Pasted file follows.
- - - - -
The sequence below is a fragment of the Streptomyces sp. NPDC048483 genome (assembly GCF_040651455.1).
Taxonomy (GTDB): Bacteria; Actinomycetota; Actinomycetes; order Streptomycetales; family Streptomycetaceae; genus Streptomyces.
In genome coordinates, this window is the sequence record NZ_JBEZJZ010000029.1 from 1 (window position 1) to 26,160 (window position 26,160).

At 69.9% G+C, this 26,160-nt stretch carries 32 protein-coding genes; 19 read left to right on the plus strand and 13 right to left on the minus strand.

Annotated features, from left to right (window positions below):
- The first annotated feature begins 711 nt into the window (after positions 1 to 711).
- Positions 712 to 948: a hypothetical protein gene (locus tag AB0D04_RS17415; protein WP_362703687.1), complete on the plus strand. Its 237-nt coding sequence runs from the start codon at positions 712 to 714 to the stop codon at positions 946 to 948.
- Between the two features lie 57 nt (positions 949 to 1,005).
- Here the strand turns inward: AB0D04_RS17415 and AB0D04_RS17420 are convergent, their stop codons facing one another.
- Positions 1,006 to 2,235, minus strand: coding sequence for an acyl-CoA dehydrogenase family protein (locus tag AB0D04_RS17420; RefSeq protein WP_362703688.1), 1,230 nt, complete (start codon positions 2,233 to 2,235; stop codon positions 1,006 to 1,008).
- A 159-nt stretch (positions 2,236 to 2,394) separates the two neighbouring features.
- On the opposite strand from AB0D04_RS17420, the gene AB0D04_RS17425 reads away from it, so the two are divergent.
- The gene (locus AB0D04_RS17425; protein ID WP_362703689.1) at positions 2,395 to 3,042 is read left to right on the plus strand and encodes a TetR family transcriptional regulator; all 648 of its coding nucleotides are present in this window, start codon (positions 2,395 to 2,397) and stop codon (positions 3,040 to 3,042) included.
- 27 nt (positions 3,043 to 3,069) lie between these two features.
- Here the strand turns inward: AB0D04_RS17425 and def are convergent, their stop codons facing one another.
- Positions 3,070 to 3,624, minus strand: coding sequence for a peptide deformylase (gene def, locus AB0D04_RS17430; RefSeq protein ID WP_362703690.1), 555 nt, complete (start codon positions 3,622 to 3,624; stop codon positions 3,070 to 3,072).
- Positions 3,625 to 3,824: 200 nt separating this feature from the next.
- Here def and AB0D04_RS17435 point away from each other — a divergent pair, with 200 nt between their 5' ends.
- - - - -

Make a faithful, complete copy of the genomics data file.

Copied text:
The sequence below is a fragment of the Streptomyces sp. NPDC048483 genome (assembly GCF_040651455.1).
Taxonomy (GTDB): Bacteria; Actinomycetota; Actinomycetes; order Streptomycetales; family Streptomycetaceae; genus Streptomyces.
In genome coordinates, this window is the sequence record NZ_JBEZJZ010000029.1 from 1 (window position 1) to 26,160 (window position 26,160).

At 69.9% G+C, this 26,160-nt stretch carries 32 protein-coding genes; 19 read left to right on the plus strand and 13 right to left on the minus strand.

Annotated features, from left to right (window positions below):
- The first annotated feature begins 711 nt into the window (after positions 1 to 711).
- Positions 712 to 948: a hypothetical protein gene (locus tag AB0D04_RS17415; protein WP_362703687.1), complete on the plus strand. Its 237-nt coding sequence runs from the start codon at positions 712 to 714 to the stop codon at positions 946 to 948.
- Between the two features lie 57 nt (positions 949 to 1,005).
- Here the strand turns inward: AB0D04_RS17415 and AB0D04_RS17420 are convergent, their stop codons facing one another.
- Positions 1,006 to 2,235, minus strand: coding sequence for an acyl-CoA dehydrogenase family protein (locus tag AB0D04_RS17420; RefSeq protein WP_362703688.1), 1,230 nt, complete (start codon positions 2,233 to 2,235; stop codon positions 1,006 to 1,008).
- A 159-nt stretch (positions 2,236 to 2,394) separates the two neighbouring features.
- On the opposite strand from AB0D04_RS17420, the gene AB0D04_RS17425 reads away from it, so the two are divergent.
- The gene (locus AB0D04_RS17425; protein ID WP_362703689.1) at positions 2,395 to 3,042 is read left to right on the plus strand and encodes a TetR family transcriptional regulator; all 648 of its coding nucleotides are present in this window, start codon (positions 2,395 to 2,397) and stop codon (positions 3,040 to 3,042) included.
- 27 nt (positions 3,043 to 3,069) lie between these two features.
- Here the strand turns inward: AB0D04_RS17425 and def are convergent, their stop codons facing one another.
- Positions 3,070 to 3,624, minus strand: coding sequence for a peptide deformylase (gene def, locus AB0D04_RS17430; RefSeq protein ID WP_362703690.1), 555 nt, complete (start codon positions 3,622 to 3,624; stop codon positions 3,070 to 3,072).
- Positions 3,625 to 3,824: 200 nt separating this feature from the next.
- Here def and AB0D04_RS17435 point away from each other — a divergent pair, with 200 nt between their 5' ends.